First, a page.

I’ve got to thank Rethabile Masilo for pointing me to Reuters’ report
announcing a list of Jamaica’s top 100 songs over the 50 years between 1957 and 2007.
A panel of seven made the selections, assisted by members of the public attending a symposium at the University of the West Indies, Mona, on April 16th. The audience helped to shape the criteria for the selection, as well as vote on the compositions to be included in the top 100. Former Finance and Planning Minister Omar Davies headed the panel, which included businessman Wayne Chen, musicologist Vaughn "Bunny" Goodison, founder of the Soul Shack Disco and creator and host of the popular radio show, "Rhythms," Frankie Campbell of the Fab Five band, broadcaster Francois St. Juste, journalist Basil Walters, and musician Sly Dunbar of Sly and Robbie fame.
Bob Marley's "One Love" topped the list with "Simmer Down" coming in at No. 9. "No Woman No Cry" was picked No. 12 and "Redemption Song" No. 14. "One Love" garnered 726 points. The second placed song, "O Carolina," originally recorded by the Folkes Brothers, scored 540 points.
Reuters reported the list as follows:
The Top 10 songs and the singers were:
1. "One Love" - Bob Marley & the Wailers
2. "Oh Carolina" - The Folkes Brothers
3. "54-45" - The Maytals
4. "Got to Go Back Home" - Bob Andy
5. "My Boy Lollipop" - Millie Small
6. "Many Rivers To Cross" - Jimmy Cliff
7. "Israelites" - Desmond Dekker and the Aces
8. "Cherry Oh Baby" - Eric Donaldson
9. "Simmer Down" - Bob Marley & the Wailers
10. "Carry Go Bring Come" - Justin Hinds & the Dominos
I’m not a fan of top 10s, top 100s, Grammys, Oscars, etc., for reasons that I think are good ones, and that I won’t go into in this post. However, it’s nothing but good when people come together to weigh, discuss and celebrate their culture – in this case, their music. Give thanks and praises for that.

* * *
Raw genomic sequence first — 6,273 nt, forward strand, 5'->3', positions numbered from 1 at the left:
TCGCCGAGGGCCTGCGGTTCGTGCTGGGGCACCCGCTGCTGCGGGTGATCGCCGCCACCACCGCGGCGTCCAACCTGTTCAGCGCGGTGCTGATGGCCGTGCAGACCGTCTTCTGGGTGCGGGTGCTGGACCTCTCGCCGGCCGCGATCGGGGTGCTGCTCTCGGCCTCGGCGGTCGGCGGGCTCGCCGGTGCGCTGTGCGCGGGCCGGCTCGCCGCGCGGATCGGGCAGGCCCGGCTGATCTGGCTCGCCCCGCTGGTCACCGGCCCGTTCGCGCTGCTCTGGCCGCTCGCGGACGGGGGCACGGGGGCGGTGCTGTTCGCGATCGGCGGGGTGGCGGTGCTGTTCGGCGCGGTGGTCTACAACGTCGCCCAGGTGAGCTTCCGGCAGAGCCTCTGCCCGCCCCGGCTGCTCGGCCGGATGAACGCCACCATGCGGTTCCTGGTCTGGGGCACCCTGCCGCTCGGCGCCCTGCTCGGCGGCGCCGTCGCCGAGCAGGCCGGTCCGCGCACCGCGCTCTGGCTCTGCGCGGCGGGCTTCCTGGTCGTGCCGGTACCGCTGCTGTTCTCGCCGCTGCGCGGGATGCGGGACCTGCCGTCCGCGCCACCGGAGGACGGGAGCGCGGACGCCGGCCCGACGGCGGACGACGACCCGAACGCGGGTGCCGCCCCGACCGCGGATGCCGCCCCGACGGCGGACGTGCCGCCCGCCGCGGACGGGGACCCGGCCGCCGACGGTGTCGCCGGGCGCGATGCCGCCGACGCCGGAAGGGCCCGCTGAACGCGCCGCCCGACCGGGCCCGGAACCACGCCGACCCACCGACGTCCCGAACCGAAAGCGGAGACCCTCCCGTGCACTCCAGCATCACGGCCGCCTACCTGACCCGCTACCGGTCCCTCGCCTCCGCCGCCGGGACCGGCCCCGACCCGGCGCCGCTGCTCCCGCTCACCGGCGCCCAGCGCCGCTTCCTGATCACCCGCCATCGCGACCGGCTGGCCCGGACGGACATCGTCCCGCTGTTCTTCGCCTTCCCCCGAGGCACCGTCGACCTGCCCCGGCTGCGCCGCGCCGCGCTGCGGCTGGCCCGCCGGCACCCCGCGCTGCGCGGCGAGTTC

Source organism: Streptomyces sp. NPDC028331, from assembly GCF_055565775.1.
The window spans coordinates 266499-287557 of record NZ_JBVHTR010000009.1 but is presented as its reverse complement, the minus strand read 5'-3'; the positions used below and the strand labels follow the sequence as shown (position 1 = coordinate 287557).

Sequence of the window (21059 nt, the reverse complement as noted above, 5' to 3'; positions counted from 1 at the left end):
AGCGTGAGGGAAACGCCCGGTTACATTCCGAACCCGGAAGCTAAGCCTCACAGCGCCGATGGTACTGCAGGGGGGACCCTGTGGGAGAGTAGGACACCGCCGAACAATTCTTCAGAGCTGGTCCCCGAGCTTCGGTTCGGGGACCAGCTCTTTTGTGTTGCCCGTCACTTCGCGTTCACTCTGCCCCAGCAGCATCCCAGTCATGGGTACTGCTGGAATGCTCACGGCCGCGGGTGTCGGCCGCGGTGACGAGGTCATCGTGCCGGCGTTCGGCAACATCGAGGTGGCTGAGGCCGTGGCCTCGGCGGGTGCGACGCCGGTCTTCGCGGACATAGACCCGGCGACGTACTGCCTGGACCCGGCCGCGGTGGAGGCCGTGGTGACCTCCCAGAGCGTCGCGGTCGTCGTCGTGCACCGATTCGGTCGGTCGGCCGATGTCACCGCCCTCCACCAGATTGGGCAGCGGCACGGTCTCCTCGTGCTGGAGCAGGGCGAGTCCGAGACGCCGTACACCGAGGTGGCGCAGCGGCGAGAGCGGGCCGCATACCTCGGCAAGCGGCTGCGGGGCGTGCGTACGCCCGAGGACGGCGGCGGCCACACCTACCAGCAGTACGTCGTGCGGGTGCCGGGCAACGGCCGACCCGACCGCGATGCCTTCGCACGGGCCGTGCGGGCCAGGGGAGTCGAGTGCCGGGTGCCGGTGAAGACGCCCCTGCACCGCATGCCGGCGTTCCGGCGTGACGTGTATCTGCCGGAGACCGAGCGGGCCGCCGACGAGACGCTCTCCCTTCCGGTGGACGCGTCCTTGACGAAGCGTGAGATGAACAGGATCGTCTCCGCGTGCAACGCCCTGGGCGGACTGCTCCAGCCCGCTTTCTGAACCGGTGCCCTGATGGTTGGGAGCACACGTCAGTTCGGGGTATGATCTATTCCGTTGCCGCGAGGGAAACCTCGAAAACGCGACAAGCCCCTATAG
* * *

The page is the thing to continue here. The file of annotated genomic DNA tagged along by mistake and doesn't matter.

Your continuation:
Three things struck me.
First, Horace Helps, the Reuters reporter, and Bob Tourtellotte, the editor, have managed to distort the title of the song in the No. 3 spot. "54-46 – That's My Number" is a song by Fred "Toots" Hibbert about the 18 months he spent in jail on a ganja charge. (Toots claimed he was arrested while helping to bail someone.) It’s not “54-45,” though there are sites on the Internet misnaming it that way.
Folks know I get upset by inaccuracies, sloppy dealing with facts, figures, events, history, the truth. This is a simple story, and the reporter and editor have easy access to media where the correct information is available. Further, it’s as if some people are perversely dedicated to getting it wrong. For example, anyone listening to the recording at
a site where the song is incorrectly advertised as “54-45 WAS MY NUMBER," will hear the musicians singing the right thing.
There was no place for comment or feedback on the Reuters site, so no chance to set the record straight.
Secondly, the fifth place song is of interest for a couple of reasons. It's the only one where the recording artiste is a woman. Also, whatever the criteria used for “Jamaican” were, “My Boy Lollipop”, unlike the other nine songs, was not written by Jamaicans. Singer Robert Spencer of The Cadillacs, a doo wop group from Harlem, and the group's manager, Johnny Roberts, are usually ascribed the writing credits. The song's first recording was by teenager Barbie Gaye in 1956. Millie Small's 1964 cover, rearranged by Ernie Ranglin and distinctive for its ska/bluebeat-style, became a huge hit in Britain, reaching the No. 2 spot. It went to No. 1 in Ireland and No. 2 in the USA, topped the charts in Australia and was the first record to help Chris Blackwell's Jamaican label, Island Records, make millions. With over seven million copies sold, it still is one of the best-selling reggae/ska hits. So it’s an important song in the history of the development and export of Jamaican music, but it’s not as completely Jamaican as the others in the top ten are.
Finally, the fact that the Department of Government at UWI are the ones who organized the symposium is either a very good or a very bad thing... One hopes it's a good thing. One worries though, when, in a release from the aforesaid department, one reads sentences like: "Its [the music's] impact on the aesthetic and ontological development and expression of global popular music is phenomenal". I have argued in a long document elsewhere that the social sciences aren't really sciences at all. Forgive the bellicose metaphors, but is this fodder for my cannon, or ammunition for my gun?
As ever, all comments, corrections, and new information are welcome.